What America Can Learn From India’s Weeks-Long Elections

Keep the Faith, Even If Results Are Slow to Come In—‘Democracy Delayed Is Not Democracy Denied’

What America Can Learn From India’s Weeks-Long Elections | Zocalo Public Square • Arizona State University • Smithsonian

A voter showing off his election ink during the seventh and final phase of 2019 national elections in Dharamsala, India. The ink, used to prevent voter fraud, was first used during the 1962 Indian general election. Courtesy of Ashwini Bhatia/Associated Press.

Americans have long been accustomed to knowing the results of elections by the time they go to bed on Election Day. This year is forcing them to realize that’s not necessarily the norm. Democracy, unlike candy, does not come out of a vending machine delivering instant gratification. And that’s a good thing.

In India, the world’s most populous democracy, there isn’t anything like an “Election Day.” There’s an election schedule.

India’s 2019 general election happened in seven phases over more than a month, and it took almost another week after the last polling day before Indians knew the winner. With 911 million people eligible to vote and voter turnout at more than 67 percent, the process necessitated some 11 million officials, including security forces, pressed into service, some of whom travel to remote corners of the country by foot, train, and even an elephant or two. It’s been called the biggest management event in the world. It’s also very much a 21st-century affair.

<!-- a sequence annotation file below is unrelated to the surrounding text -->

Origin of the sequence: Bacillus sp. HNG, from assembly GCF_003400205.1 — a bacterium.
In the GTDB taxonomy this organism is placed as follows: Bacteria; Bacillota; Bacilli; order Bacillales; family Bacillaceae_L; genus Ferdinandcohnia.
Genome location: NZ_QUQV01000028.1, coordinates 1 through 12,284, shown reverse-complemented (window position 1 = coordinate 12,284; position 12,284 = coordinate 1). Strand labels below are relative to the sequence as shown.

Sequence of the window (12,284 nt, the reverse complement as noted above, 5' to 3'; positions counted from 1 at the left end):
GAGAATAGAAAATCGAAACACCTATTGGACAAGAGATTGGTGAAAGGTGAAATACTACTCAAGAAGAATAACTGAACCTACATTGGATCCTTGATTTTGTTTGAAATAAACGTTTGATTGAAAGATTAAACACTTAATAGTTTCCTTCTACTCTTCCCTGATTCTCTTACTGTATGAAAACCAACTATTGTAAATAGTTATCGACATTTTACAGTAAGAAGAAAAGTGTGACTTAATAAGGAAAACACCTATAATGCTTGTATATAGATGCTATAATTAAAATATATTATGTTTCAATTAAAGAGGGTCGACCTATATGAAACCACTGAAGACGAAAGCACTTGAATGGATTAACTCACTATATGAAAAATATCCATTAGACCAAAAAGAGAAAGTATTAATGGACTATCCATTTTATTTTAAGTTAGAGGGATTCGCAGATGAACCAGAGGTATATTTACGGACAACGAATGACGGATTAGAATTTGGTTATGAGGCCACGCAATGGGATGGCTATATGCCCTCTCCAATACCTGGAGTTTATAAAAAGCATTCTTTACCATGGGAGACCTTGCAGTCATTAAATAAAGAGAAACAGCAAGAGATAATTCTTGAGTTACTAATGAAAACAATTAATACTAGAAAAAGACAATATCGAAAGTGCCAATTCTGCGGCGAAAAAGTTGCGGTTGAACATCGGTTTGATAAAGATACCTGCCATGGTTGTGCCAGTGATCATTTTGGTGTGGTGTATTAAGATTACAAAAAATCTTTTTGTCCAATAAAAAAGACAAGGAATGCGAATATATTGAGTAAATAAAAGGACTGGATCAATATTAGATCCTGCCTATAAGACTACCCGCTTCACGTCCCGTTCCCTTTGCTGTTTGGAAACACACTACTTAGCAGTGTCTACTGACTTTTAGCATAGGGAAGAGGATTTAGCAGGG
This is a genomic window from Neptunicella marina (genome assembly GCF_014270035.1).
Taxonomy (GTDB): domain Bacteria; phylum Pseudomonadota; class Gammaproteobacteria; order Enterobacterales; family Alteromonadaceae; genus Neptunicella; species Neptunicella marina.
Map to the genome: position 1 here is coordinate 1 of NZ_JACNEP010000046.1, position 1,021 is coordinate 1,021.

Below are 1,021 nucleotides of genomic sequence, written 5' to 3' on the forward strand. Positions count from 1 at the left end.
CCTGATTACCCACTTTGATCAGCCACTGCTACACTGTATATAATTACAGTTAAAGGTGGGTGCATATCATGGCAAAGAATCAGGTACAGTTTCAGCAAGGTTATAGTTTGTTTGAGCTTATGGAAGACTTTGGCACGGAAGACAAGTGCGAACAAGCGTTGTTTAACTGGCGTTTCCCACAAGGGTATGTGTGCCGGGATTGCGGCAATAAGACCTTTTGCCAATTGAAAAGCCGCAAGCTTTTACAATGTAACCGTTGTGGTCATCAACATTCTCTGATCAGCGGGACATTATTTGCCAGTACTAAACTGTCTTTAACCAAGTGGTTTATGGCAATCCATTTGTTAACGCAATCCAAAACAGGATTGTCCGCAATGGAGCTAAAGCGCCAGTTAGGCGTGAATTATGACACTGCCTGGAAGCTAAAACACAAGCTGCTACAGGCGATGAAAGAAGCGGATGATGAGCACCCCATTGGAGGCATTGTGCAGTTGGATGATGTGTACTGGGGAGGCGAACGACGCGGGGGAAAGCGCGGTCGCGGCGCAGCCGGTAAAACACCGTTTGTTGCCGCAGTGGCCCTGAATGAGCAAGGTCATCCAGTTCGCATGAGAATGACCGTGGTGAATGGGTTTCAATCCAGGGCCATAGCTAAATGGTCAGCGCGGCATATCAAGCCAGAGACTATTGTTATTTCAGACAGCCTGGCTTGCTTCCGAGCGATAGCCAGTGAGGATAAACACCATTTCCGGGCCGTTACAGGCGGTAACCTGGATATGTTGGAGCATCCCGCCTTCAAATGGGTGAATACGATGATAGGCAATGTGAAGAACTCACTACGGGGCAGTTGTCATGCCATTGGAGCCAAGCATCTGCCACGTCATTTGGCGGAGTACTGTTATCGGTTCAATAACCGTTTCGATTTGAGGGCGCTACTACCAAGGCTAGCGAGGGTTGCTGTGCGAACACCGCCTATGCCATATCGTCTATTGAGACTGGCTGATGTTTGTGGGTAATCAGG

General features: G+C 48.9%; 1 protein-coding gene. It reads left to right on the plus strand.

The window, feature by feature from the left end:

India began introducing electronic voting machines in 1998, and since 2004, they’ve been used in all general and state assembly elections. They’re fitted with GPS devices to ensure they don’t get hijacked, and the machines come with a voter-verifiable paper audit trail, which allows officials to make sure that the electronic results are secure. (Five percent of paper results are checked against the electronic tallies.) Voters have their fingers marked with indelible ink so they do not vote more than once, and ballots are kept under guard until counting day. Despite occasional claims of hacking and court challengers some studies have shown the machines have actually cut down on electoral fraud and led to a dip in vote shares of some incumbent parties.